2 Hams it up on stage : EMOTES

The word “ham”, describing a performer who overacts, is a shortened form of “hamfatter” and dates back to the late 1800s. “Hamfatter” comes from a song in old minstrel shows called “The Ham-Fat Man”. It seems that a poorly performing actor was deemed to have the “acting” qualities of a minstrel made up in blackface.

3 Ring figures : CARATS

The carat is a unit of mass equal to 200 mg. It is used in sizing gemstones.

4 Large scale of the universe? : LIBRA

The constellation of Libra is named for the scales held by the goddess of justice. Libra is the only sign of the zodiac that isn’t named for a living creature.

5 Et ___ (citation words) : ALII

“Et alii” (et al.) is the equivalent of “et cetera” (etc.), with “et cetera” being used in place of a list of objects, and “et alii” used for a list of names. In fact, “et al.” can stand for “et alii” (a group of males, or males and females), “et aliae” (a group of women) and “et alia” (a group of neuter nouns, or a group of people where the intent is to retain gender-neutrality).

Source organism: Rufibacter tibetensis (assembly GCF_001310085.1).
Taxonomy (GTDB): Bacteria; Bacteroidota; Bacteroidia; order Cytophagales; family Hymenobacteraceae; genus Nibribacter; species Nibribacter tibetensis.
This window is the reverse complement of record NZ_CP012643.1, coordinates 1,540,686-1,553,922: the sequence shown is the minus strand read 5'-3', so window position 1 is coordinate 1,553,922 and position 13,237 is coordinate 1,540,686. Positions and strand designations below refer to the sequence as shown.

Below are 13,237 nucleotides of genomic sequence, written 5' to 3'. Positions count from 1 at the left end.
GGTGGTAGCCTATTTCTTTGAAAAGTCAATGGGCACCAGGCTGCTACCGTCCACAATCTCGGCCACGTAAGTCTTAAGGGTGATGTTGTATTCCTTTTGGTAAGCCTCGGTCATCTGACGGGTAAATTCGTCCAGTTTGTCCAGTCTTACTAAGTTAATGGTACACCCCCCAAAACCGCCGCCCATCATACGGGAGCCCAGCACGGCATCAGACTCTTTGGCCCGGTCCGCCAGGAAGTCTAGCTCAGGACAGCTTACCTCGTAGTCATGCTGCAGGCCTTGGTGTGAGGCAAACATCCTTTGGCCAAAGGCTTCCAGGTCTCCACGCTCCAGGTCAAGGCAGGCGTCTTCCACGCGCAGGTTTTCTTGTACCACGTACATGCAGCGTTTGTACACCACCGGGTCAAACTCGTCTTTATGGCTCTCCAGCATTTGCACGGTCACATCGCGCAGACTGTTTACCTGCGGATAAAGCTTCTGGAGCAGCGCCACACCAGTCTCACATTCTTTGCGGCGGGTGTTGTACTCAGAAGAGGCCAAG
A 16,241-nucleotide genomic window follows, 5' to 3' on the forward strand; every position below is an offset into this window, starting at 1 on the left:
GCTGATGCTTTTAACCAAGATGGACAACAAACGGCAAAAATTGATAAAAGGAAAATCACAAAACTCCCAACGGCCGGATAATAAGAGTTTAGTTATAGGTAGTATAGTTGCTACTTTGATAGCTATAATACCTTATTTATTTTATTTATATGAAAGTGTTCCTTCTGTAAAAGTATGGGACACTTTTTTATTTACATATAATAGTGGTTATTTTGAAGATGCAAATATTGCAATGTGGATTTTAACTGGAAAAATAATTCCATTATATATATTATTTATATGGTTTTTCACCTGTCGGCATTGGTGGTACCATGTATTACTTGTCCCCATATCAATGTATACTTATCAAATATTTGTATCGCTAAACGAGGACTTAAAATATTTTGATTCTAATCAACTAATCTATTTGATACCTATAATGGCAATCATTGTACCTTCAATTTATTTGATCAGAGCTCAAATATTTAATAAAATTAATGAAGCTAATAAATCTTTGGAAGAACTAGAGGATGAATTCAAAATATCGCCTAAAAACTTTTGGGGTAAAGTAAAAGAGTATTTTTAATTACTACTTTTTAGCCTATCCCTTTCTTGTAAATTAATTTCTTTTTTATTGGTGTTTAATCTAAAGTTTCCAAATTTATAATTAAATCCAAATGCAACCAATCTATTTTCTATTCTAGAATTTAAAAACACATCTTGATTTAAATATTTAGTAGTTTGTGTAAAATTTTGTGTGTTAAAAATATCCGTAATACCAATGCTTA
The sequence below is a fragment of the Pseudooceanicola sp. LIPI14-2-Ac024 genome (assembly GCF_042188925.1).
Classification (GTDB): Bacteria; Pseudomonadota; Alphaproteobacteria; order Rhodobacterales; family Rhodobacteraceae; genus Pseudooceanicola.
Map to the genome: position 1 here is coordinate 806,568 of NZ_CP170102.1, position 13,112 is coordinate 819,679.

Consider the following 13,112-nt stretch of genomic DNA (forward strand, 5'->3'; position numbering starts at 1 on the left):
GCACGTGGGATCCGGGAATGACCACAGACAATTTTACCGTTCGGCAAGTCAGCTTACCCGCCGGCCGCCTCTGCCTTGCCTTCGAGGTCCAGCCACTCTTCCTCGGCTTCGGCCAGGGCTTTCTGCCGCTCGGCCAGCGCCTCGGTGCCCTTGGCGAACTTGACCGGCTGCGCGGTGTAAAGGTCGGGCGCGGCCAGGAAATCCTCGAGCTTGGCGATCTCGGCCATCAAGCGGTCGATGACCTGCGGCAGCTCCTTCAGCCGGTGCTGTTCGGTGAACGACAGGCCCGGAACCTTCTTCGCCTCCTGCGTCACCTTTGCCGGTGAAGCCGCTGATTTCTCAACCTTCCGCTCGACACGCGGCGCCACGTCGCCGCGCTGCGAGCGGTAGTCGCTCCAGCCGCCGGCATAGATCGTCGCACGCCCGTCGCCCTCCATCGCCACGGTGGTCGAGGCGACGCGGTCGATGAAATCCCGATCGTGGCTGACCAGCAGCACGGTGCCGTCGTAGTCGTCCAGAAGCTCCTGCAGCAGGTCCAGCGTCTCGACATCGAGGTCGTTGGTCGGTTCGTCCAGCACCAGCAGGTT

8 Legendary snake exterminator, for short : ST PAT

There is a fair amount known about Saint Patrick, some of which comes from two letters written in his own hand. St. Patrick lived in the fifth century, but was not born in Ireland. He was first brought to Ireland at about 16 years of age from his native Britain, by Irish raiders who made him a slave for six years. Patrick managed to escape and returned to his homeland where he studied and entered the Church. He went back to Ireland as a bishop and a missionary and there lived out the rest of his life. There seems to be good evidence that he died on March 17th (now celebrated annually as Saint Patrick’s Day), although the year is less clear. The stories about shamrock and snakes, I am afraid they are the stuff of legend.

9 Actress Raquel : WELCH

The actress Raquel Welch was born Jo Raquel Tejada in Chicago. Her first major role was in the 1966 sci-fi movie “Fantastic Voyage” (fantastic film!).

15 Actor Richard : GERE

Richard Gere has played such great roles on the screen, and I find him to be a very interesting character off the screen. Gere has been studying Buddhism since 1978 and is a very visible supporter of the Dalai Lama and the people of Tibet. Gere has been married twice; to supermodel Cindy Crawford from 1991 to 1995, and to model/actress Carey Lowell from 2002 until 2016. Gere’s breakthrough role was as the male lead in the 1980 film “American Gigolo”.